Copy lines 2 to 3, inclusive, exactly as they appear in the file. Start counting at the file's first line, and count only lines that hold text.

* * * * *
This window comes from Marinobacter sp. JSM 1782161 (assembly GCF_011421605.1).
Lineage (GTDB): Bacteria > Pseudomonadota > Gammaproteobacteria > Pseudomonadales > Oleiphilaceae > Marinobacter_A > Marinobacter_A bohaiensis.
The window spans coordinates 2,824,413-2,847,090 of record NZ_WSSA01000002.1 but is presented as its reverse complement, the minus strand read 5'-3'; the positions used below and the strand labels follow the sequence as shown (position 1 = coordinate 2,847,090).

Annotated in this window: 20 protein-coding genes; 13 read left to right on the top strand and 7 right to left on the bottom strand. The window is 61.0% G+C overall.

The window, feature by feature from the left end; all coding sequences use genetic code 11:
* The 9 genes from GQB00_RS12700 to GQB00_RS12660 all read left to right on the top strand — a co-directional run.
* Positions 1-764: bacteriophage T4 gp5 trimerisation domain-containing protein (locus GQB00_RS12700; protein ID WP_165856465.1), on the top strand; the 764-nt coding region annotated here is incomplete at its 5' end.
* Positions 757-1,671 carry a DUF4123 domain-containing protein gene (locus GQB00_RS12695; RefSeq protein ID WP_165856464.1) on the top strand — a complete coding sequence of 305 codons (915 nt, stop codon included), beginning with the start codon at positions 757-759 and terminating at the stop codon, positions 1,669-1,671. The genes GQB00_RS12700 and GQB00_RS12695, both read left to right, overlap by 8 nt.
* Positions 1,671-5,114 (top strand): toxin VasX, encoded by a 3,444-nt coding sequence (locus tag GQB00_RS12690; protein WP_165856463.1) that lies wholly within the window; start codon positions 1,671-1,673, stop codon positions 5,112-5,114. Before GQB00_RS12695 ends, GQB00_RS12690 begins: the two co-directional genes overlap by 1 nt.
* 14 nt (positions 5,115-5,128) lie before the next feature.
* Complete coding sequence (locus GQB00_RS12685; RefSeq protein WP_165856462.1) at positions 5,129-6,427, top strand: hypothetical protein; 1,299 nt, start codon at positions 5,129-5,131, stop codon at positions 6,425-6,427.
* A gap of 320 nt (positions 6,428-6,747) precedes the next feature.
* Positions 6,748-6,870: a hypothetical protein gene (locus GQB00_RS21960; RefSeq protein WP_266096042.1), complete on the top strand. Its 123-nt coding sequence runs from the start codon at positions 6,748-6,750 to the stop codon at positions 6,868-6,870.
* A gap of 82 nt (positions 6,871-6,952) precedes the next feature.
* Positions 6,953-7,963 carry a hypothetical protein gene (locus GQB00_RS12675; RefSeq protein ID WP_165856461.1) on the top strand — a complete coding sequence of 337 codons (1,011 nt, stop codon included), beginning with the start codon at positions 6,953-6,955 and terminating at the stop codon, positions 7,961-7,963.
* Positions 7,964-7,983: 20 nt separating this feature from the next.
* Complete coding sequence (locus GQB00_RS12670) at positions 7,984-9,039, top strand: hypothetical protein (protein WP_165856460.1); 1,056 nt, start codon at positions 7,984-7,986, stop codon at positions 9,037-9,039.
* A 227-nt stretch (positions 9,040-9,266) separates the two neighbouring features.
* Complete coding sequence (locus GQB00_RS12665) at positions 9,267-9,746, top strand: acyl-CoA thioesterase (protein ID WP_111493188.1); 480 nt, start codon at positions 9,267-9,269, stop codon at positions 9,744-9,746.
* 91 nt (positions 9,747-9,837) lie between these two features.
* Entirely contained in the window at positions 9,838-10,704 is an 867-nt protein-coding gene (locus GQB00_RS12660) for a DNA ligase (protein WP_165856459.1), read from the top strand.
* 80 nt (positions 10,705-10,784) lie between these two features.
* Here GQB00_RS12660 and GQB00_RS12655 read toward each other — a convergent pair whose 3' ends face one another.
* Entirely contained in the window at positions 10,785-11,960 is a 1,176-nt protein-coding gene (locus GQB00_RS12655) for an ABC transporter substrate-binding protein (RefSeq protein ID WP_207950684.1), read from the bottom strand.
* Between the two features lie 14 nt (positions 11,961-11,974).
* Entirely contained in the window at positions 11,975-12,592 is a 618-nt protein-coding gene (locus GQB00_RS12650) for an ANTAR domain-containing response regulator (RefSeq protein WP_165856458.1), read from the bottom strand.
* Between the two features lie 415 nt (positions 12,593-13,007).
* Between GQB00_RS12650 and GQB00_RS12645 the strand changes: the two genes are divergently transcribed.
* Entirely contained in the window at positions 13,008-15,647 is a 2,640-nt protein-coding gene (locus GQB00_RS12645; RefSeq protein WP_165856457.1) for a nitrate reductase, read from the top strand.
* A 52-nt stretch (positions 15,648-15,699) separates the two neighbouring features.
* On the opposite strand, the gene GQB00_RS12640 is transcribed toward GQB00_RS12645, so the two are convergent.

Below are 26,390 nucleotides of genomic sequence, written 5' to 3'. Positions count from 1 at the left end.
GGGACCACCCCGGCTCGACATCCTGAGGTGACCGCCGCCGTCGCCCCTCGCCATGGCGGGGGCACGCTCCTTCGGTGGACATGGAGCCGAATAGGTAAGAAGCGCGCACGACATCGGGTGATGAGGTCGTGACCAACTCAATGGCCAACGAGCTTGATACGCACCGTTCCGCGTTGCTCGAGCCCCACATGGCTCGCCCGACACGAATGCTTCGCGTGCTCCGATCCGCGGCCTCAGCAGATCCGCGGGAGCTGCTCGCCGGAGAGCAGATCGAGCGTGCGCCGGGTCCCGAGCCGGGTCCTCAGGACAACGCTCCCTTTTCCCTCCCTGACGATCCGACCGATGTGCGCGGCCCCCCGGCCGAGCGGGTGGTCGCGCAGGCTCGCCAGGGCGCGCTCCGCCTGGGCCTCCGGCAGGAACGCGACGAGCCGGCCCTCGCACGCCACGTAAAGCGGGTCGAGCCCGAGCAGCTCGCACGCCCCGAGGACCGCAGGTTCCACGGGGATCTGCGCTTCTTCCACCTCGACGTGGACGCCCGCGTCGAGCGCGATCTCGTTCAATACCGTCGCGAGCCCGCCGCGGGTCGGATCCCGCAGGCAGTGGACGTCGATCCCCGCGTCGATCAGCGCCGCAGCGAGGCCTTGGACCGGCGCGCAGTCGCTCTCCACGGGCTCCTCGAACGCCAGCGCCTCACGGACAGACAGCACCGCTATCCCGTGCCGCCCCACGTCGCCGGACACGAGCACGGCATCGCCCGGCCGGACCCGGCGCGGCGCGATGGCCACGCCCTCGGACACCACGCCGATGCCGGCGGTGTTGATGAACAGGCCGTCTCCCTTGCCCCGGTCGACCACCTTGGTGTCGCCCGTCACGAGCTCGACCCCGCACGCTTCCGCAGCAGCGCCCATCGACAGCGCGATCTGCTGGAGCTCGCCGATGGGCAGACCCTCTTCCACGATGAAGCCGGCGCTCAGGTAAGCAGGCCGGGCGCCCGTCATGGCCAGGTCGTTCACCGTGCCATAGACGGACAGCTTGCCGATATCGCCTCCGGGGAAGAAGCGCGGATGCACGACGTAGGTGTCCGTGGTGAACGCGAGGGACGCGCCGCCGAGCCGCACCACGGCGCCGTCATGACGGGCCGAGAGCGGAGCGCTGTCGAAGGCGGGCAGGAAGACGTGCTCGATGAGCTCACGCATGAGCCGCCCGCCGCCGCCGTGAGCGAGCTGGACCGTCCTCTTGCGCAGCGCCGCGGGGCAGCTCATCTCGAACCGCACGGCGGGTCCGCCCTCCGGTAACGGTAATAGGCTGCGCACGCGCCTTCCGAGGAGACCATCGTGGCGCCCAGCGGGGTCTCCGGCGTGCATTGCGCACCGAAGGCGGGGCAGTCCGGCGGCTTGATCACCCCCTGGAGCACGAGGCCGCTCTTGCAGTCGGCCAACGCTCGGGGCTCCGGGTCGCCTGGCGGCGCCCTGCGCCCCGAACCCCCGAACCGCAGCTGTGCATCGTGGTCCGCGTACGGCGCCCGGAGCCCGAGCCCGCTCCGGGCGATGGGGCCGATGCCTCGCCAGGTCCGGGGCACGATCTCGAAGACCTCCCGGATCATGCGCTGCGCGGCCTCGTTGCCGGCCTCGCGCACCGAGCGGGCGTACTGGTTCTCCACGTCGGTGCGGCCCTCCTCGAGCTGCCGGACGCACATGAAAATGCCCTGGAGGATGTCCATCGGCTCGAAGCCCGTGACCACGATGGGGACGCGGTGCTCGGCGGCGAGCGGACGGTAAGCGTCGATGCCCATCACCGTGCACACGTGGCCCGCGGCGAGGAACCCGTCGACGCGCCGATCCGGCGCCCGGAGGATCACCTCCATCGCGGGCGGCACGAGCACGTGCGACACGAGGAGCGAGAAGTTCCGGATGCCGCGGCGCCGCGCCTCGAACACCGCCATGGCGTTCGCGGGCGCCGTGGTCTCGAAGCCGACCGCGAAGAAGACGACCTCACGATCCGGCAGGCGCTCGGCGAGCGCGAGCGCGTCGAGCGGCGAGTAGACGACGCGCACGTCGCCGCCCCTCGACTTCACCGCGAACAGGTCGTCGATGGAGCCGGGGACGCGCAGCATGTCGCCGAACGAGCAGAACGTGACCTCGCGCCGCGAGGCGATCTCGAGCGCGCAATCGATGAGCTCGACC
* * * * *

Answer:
Lineage (GTDB): Bacteria > Pseudomonadota > Gammaproteobacteria > Pseudomonadales > Oleiphilaceae > Marinobacter_A > Marinobacter_A bohaiensis.
The window spans coordinates 2,824,413-2,847,090 of record NZ_WSSA01000002.1 but is presented as its reverse complement, the minus strand read 5'-3'; the positions used below and the strand labels follow the sequence as shown (position 1 = coordinate 2,847,090).